Using food brands as a case in point, the purpose of this paper is to examine the relationship between a local vs global brand positioning strategy and buying impulsivity, as well as the mediating role of construal level. The findings add a psychological argument to the array of reasons for firms to opt for a local instead of a global brand positioning strategy: local food brands promote higher levels of buying impulsivity than global brands by lowering consumers’ level of construal.
Five experiments use student and nonstudent samples, different construal level indices and generic and brand-specific buying impulsivity measures to test the hypotheses.
Local food brands promote higher levels of buying impulsivity than global brands by lowering consumers’ level of construal. Because local brands are proximal to consumers’ lifestyles, values, preferences and behaviors, they decrease the psychological distance between the brand and the consumer, compared with global brands. The smaller psychological distance lowers consumers’ construal level and renders the immediate, concrete, appetitive attributes of the product more salient, thus making consumers more prone to impulsively buy a local brand than a global one.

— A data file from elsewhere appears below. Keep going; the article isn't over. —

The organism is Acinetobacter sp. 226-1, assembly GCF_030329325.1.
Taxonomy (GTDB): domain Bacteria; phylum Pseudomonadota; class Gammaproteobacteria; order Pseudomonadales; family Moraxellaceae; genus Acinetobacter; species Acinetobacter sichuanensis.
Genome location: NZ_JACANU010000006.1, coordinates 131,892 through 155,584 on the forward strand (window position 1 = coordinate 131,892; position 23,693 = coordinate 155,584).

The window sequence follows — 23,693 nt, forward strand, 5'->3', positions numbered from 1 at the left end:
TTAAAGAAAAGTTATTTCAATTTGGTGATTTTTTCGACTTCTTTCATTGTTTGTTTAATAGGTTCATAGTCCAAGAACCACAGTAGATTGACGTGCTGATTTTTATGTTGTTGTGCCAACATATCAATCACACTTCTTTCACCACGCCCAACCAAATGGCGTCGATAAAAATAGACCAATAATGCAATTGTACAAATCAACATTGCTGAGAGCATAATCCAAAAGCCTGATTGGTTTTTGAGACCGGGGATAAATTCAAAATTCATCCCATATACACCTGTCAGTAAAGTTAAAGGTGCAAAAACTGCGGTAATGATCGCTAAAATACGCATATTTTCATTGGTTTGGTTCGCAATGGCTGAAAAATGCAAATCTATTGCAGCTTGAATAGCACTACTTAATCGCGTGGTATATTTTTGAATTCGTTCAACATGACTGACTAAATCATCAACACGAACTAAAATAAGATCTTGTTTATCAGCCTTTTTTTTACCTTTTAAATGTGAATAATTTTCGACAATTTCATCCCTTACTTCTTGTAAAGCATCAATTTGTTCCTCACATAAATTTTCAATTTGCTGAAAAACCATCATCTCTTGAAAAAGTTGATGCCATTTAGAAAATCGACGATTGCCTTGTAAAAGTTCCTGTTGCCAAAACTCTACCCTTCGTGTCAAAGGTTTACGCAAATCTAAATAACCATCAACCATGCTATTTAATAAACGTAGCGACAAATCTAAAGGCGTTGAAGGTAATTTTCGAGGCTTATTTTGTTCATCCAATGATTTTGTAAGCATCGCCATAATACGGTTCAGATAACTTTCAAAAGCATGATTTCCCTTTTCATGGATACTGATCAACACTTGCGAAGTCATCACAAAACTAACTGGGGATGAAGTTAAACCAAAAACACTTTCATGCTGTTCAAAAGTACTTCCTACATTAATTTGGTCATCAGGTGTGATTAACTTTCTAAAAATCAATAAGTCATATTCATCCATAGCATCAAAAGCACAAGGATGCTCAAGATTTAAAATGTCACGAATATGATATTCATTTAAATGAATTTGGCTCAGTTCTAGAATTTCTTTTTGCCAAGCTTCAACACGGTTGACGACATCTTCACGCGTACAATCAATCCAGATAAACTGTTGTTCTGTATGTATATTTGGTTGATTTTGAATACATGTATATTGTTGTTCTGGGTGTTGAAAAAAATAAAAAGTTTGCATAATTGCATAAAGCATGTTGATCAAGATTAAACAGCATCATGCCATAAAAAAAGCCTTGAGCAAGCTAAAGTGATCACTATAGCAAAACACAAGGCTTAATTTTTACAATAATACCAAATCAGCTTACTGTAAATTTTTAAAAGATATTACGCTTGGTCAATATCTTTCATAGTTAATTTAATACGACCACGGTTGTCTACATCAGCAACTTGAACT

For the choice between a global or local brand positioning strategy, this paper argues in favor of the latter. Local (food) branding is a concrete brand positioning mechanism that can influence and benefit from consumers’ buying impulsivity.
The research reveals heretofore unknown but important implications of local vs global brand positioning strategies for consumers’ construal level and buying impulsivity.
De Vries, E.L.E. and Fennis, B.M. (2019), "Go local or go global: how local brands promote buying impulsivity", International Marketing Review, Vol. 37 No. 1, pp. 1-28. https://doi.org/10.1108/IMR-10-2018-0292Download as .RIS
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